The day I realized I was a true search nerd was about 3 months before my wedding in 2010. I was deciding between keeping my former last name (Larson) and taking my soon-to-be-husband’s last name (Notman). At the time, I honestly felt that Notman was a lame last name, and really, why would I want to be called someone different from who I’ve been my whole life?
Until, one fateful day, I sat in front of my computer like I do every single day, and Googled myself. By Googling “Dana Larson” thousands upon thousands of results showed up – and the vast majority of them weren’t me. Turns out, Dana Larson is a very popular name.
Then, I Googled “Dana Notman” and… nothing. Well, not nothing, exactly. There was one Google result for some kind of class reunion roster where a gal named Dana was next to someone else with the last name Notman, and Google returned that result. And it hit me – there were no Dana Notmans in Google.
I COULD BE THE ONLY DANA NOTMAN IN GOOGLE!
And that is the moment I decided to take my husband’s last name.
Read the original post published on iCrossing’s Great Finds Blog on June 8, 2012.
Any business that operates its brand through regional locations (ranging from retailers to restaurants) needs to understand the implications of the launch of Google+ Local, a new type of Google+ Brand page that Google unveiled in May 2012. Google+ Local merges with Google+ Business pages to enhance local results. Operating in the world of Google+ Local means you need to include visually appealing images and engaging videos in your local listings. And it’s essential that you embrace the new social aspect of Google+ Local pages – interacting with people on your page by adding them to circles and communicating with them. I invite you to read my newly published point of view, Google+ Local: Visual, Social and Essential to learn more about how Google+ Local can help you become a connected brand. Please let me know whether we are addressing your questions and needs, and I always welcome your ideas and input.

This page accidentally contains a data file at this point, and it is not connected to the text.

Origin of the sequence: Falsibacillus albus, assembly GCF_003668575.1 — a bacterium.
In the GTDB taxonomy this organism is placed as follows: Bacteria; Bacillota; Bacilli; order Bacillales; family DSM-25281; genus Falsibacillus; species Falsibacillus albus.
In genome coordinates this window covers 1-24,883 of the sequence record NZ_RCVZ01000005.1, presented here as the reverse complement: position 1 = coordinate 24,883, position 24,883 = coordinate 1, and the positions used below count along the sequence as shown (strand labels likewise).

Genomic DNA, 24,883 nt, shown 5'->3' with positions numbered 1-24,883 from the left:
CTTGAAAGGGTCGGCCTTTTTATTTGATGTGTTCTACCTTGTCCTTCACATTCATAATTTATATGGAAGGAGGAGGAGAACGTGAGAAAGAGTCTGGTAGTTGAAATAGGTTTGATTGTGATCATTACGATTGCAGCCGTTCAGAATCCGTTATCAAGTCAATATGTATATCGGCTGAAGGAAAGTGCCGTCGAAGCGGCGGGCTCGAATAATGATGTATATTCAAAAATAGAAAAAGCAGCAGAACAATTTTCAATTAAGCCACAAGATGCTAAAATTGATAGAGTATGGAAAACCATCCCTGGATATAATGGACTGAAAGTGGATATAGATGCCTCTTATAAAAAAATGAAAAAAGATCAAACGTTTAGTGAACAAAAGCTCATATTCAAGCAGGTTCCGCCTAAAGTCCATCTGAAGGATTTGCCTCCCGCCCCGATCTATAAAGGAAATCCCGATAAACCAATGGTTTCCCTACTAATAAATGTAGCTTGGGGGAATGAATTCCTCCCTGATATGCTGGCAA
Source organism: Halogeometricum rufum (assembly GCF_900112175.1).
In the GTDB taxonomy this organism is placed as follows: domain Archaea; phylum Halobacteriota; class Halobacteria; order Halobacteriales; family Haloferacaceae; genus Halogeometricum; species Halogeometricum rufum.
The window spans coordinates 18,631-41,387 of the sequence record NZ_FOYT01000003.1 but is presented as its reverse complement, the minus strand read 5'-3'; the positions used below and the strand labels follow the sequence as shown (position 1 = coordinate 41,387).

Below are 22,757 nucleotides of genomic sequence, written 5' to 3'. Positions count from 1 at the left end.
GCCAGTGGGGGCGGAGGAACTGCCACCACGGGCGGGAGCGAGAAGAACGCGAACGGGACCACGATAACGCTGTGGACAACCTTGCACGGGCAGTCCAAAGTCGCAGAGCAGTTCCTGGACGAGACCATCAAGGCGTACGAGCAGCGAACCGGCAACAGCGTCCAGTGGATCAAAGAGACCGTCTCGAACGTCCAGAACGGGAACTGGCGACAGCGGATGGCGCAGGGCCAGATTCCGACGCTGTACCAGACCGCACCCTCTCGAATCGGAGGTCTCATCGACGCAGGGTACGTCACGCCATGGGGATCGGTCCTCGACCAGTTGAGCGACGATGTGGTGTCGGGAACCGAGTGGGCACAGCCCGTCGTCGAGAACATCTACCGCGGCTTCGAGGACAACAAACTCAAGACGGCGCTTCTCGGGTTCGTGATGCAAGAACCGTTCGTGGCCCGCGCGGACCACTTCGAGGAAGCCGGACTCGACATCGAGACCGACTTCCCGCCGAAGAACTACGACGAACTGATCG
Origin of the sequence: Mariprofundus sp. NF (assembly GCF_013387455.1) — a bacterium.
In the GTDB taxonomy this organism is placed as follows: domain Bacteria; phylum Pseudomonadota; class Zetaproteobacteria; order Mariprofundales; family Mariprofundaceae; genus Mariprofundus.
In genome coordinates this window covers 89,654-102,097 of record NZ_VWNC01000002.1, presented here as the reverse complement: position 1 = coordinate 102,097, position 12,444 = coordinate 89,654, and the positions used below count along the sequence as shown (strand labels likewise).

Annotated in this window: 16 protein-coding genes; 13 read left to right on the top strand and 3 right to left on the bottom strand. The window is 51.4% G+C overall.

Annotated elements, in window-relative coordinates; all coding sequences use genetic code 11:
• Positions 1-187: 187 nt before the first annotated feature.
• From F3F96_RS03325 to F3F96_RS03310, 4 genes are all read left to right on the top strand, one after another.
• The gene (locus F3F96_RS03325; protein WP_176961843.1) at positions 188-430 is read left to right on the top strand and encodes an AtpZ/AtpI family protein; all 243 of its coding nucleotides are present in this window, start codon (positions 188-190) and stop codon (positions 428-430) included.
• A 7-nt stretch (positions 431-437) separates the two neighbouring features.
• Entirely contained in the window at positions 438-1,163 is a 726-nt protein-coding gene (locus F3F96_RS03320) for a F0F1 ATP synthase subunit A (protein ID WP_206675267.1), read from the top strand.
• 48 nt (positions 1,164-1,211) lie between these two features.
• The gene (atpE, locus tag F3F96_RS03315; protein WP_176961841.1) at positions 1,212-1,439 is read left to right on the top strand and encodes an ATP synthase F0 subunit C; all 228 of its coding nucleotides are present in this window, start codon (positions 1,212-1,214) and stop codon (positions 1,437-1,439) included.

Read the original post published on the iCrossing Great Finds Blog on October 19, 2011.
With Google’s latest announcement in the name of customization and secure searching, the act of reporting on organic keyword referral data is changing.
Marketers will no longer be able to track which keywords referred a user to their site if the user was logged into Google at the time of their search. While this is an interesting move – and one that our SEO reporting team is taking into heavy consideration – I want to be clear about its impact.
Like all Google changes, for those of us who do SEO for a living, it will result in us being better at our jobs.